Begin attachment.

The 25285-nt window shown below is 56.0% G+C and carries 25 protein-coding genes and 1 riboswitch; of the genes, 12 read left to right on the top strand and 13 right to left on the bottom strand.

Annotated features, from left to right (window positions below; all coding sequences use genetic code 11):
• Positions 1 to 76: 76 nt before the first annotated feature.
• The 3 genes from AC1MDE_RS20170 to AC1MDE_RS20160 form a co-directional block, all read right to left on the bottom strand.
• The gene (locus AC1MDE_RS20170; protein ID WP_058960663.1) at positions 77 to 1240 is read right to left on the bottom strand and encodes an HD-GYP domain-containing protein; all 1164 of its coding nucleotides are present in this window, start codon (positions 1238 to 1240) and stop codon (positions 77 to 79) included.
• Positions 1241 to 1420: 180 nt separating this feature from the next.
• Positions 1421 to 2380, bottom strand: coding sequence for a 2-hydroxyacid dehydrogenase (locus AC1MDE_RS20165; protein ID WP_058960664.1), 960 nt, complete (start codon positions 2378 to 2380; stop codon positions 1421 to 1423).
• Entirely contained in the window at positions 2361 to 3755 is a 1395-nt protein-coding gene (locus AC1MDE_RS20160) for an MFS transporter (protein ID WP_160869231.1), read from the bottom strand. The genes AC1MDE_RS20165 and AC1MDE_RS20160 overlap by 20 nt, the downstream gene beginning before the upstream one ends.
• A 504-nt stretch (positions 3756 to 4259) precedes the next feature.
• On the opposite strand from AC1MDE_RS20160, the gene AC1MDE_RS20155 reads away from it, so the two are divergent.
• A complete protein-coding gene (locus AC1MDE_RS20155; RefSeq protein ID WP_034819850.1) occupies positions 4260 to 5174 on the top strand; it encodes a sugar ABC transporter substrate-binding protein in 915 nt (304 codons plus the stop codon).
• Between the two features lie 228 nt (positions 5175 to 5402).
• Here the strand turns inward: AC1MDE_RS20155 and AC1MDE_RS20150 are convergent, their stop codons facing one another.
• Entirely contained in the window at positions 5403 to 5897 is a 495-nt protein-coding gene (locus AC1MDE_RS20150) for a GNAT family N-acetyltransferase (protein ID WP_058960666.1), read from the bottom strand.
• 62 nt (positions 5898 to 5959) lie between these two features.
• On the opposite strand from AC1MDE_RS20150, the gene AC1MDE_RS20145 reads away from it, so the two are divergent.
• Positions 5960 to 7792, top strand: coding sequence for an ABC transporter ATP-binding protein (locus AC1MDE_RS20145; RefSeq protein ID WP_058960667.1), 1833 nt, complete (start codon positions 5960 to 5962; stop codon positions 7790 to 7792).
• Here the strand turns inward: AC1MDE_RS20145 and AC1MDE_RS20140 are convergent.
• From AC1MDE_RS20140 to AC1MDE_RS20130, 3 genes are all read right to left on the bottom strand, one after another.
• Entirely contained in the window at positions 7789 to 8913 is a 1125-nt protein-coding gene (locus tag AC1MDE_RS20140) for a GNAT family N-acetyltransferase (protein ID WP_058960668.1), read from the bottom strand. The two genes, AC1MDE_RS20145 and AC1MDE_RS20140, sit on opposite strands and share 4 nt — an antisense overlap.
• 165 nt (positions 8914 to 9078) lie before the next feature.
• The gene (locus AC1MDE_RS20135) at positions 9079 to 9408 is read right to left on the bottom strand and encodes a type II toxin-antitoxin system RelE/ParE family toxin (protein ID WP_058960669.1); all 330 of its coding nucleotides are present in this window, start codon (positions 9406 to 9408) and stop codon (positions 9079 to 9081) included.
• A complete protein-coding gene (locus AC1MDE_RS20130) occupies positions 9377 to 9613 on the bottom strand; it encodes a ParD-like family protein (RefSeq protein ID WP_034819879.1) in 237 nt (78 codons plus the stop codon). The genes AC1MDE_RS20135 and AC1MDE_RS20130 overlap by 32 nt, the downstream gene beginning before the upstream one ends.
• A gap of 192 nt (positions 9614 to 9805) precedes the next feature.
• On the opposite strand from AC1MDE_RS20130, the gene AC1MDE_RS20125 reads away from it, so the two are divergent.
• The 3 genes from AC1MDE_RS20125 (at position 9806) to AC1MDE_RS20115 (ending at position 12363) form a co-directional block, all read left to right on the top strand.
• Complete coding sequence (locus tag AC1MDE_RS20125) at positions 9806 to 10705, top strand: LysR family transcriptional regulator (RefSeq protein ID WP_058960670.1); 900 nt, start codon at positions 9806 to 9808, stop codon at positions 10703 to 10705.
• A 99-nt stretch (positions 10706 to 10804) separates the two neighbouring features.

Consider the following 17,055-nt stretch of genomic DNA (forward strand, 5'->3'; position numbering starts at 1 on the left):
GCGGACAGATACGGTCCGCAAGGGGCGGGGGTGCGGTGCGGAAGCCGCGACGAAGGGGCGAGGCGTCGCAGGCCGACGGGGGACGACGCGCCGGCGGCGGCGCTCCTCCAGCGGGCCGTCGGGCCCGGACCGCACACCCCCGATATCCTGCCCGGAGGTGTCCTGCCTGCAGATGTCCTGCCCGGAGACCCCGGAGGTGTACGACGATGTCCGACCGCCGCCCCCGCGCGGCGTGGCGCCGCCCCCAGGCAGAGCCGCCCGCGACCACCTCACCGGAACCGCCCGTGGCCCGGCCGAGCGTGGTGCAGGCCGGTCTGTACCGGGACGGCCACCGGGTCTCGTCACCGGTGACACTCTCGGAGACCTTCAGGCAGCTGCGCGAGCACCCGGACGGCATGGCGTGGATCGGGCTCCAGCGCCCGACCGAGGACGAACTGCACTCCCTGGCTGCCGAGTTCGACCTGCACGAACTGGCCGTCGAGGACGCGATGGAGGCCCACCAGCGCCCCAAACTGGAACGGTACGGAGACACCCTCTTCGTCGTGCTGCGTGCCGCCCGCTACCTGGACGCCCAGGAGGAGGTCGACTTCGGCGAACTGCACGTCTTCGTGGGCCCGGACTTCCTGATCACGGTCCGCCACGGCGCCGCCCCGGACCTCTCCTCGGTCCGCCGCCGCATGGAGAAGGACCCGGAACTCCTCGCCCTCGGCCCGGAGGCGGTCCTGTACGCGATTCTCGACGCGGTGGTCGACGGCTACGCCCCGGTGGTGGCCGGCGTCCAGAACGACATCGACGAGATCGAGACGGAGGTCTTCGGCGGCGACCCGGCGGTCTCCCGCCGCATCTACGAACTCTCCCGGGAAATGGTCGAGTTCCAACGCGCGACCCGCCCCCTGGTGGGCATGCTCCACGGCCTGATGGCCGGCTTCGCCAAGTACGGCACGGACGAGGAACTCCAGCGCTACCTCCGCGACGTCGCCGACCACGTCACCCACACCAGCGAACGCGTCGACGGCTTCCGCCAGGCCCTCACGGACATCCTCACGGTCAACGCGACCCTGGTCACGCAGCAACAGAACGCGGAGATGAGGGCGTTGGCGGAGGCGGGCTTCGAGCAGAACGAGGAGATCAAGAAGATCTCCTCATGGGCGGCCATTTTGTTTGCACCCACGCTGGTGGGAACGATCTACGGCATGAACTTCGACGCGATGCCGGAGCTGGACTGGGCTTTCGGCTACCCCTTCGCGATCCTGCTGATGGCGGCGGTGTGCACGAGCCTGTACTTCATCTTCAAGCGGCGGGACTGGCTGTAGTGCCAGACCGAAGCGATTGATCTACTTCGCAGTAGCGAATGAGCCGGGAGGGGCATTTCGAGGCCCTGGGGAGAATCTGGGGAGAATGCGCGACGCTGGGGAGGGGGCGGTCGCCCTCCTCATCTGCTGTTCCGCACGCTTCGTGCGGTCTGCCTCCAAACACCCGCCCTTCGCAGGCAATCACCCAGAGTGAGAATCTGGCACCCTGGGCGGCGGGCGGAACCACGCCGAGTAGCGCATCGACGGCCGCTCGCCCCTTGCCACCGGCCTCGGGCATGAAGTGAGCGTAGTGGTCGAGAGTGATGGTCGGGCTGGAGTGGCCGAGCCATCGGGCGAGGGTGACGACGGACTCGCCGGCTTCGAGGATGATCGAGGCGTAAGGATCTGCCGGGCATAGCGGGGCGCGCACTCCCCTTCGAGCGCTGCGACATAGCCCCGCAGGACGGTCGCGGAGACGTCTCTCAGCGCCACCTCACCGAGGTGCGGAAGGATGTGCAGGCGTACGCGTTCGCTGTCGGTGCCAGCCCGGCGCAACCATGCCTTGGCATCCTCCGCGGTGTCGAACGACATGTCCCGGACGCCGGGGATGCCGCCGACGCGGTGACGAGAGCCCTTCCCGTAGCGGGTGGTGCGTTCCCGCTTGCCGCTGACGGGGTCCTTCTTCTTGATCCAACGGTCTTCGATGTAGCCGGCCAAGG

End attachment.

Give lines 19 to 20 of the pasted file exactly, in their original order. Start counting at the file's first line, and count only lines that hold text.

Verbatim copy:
• From AC1MDE_RS20140 to AC1MDE_RS20130, 3 genes are all read right to left on the bottom strand, one after another.
• Entirely contained in the window at positions 7789 to 8913 is a 1125-nt protein-coding gene (locus tag AC1MDE_RS20140) for a GNAT family N-acetyltransferase (protein ID WP_058960668.1), read from the bottom strand. The two genes, AC1MDE_RS20145 and AC1MDE_RS20140, sit on opposite strands and share 4 nt — an antisense overlap.